Leonardo's Salvator Mundi

Da Vinci’s Salvator Mundi sells for record $450m

FLORENCE, ITALY – Leonardo da Vinci’s depiction of Jesus entitled Salvator Mundi (Savior of the World) has been sold for record $450 million (380 million euros) at Christie’s auction house in New York, making it the most expensive artwork ever.

The painting is the only one created by the Italian Renaissance great that is in private hands. Bidding for Salvator Mundi began to slow at $280 million, but the auctioneer paused to give the bidders time to consider whether to raise their bids.

Leonardo da Vinci was the Italian Renaissance polymath whose areas of interest included invention, painting, sculpting, architecture, science, music, mathematics, engineering, literature, anatomy, geology, astronomy, botany, writing, history, and cartography. He has been variously called the father of palaeontology, ichnology, and architecture, and is widely considered one of the greatest painters of all time. Sometimes credited with the inventions of the parachute, helicopter and tank, he epitomised the Renaissance humanist ideal.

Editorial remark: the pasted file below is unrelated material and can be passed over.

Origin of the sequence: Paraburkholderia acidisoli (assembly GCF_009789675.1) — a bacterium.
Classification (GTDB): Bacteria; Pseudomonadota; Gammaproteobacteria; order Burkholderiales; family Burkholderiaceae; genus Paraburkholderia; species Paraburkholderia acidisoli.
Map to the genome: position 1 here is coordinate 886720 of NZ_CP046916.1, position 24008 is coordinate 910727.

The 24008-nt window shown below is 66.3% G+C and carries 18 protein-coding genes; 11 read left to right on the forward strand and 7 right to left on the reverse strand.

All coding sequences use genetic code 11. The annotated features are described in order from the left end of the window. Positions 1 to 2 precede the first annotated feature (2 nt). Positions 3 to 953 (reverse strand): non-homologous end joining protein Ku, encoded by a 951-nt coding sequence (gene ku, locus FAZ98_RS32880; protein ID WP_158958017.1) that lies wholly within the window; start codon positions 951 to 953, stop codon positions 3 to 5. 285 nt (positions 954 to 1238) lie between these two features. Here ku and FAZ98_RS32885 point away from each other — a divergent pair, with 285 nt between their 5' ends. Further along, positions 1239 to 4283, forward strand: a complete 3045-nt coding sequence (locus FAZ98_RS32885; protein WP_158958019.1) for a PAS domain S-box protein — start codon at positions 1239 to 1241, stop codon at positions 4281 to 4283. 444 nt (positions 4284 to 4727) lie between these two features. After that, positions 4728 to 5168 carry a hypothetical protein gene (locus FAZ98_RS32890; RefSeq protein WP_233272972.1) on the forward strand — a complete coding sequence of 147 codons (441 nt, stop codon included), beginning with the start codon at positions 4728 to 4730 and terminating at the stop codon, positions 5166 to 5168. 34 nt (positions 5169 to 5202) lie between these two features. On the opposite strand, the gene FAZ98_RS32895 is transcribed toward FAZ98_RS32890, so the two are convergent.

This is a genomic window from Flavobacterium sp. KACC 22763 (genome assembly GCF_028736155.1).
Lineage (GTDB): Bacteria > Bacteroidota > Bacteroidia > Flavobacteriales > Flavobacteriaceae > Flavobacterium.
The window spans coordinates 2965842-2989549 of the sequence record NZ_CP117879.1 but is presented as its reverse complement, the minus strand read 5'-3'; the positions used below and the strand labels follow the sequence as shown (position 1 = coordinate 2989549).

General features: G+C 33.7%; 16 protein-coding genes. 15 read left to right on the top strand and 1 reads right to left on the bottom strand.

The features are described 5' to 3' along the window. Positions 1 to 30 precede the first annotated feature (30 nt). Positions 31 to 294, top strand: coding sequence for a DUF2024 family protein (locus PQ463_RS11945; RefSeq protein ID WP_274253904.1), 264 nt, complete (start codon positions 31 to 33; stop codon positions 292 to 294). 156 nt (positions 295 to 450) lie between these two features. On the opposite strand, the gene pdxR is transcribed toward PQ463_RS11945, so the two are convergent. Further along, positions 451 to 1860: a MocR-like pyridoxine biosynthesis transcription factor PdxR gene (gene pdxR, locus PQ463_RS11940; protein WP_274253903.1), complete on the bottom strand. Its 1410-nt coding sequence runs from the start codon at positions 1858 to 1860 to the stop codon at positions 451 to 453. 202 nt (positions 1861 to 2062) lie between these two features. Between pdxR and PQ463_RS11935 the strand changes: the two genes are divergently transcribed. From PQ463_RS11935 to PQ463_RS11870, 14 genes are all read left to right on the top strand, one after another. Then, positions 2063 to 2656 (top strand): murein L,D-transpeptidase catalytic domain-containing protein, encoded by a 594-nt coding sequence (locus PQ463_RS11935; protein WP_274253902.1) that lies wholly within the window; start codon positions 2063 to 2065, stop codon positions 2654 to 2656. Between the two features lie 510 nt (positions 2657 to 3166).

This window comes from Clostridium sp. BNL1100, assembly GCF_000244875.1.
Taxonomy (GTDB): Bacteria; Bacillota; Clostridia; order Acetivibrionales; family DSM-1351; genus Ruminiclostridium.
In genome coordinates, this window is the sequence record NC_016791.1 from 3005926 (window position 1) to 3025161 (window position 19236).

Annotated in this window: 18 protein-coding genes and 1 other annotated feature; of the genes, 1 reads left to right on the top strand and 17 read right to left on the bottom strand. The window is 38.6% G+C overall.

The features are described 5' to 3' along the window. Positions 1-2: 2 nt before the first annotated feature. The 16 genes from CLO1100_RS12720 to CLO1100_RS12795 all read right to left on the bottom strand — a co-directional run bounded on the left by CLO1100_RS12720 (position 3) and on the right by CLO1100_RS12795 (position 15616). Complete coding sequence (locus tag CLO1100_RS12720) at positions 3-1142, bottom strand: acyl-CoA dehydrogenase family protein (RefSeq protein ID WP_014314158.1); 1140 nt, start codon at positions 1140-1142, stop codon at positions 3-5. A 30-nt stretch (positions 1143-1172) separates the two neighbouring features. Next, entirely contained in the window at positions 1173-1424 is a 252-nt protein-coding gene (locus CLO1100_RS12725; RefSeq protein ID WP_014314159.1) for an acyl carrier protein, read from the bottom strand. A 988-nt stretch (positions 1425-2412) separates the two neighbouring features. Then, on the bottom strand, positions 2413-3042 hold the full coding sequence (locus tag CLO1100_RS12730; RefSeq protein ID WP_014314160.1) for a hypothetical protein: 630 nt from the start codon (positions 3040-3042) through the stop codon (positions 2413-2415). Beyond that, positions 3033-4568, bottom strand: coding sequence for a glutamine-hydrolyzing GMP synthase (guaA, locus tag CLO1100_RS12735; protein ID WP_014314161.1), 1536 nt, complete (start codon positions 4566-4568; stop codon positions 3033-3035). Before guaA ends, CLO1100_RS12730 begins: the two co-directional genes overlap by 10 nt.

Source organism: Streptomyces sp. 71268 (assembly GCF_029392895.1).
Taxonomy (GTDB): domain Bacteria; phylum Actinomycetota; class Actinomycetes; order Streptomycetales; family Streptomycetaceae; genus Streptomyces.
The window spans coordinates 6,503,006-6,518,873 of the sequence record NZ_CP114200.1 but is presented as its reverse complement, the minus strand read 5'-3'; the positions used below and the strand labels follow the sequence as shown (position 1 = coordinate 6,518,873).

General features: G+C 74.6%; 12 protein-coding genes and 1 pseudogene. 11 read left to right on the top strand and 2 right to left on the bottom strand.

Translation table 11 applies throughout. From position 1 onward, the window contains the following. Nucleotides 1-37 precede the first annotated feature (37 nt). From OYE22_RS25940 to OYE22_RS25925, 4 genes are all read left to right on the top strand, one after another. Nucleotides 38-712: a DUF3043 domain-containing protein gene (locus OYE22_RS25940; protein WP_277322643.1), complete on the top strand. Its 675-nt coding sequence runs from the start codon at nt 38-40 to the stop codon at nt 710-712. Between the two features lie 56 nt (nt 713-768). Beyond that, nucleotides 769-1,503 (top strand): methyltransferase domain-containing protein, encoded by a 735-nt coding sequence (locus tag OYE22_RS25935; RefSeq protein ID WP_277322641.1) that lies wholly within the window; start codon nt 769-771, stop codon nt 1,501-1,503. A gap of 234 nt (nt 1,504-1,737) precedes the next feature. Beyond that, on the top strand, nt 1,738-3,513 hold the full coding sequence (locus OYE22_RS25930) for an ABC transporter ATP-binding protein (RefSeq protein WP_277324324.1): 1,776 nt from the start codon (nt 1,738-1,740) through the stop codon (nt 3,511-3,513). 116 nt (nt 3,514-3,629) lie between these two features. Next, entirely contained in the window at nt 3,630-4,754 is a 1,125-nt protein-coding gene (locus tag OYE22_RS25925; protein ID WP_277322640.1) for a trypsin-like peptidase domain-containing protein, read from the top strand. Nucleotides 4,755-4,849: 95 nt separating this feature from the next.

The highest price paid for a work of art at auction had been $179 million (152 million euros), for Pablo Picasso’s painting Women of Algiers (Version O) in May 2015, also at Christie’s in New York. The highest known sale price for any artwork had been $300 million (253 million euros) paid in a private sale for Willem de Kooning’s Interchange in 2015.

It was seen by more than 30,000 people in New York, Hong Kong, London and San Francisco, which is also a record for a pre-auction show. Christie’s said Salvator Mundi was put up for sale by the family trust of billionaire Dmitri Ryobolev, who bought the painting in 2013 for $127.5 million.

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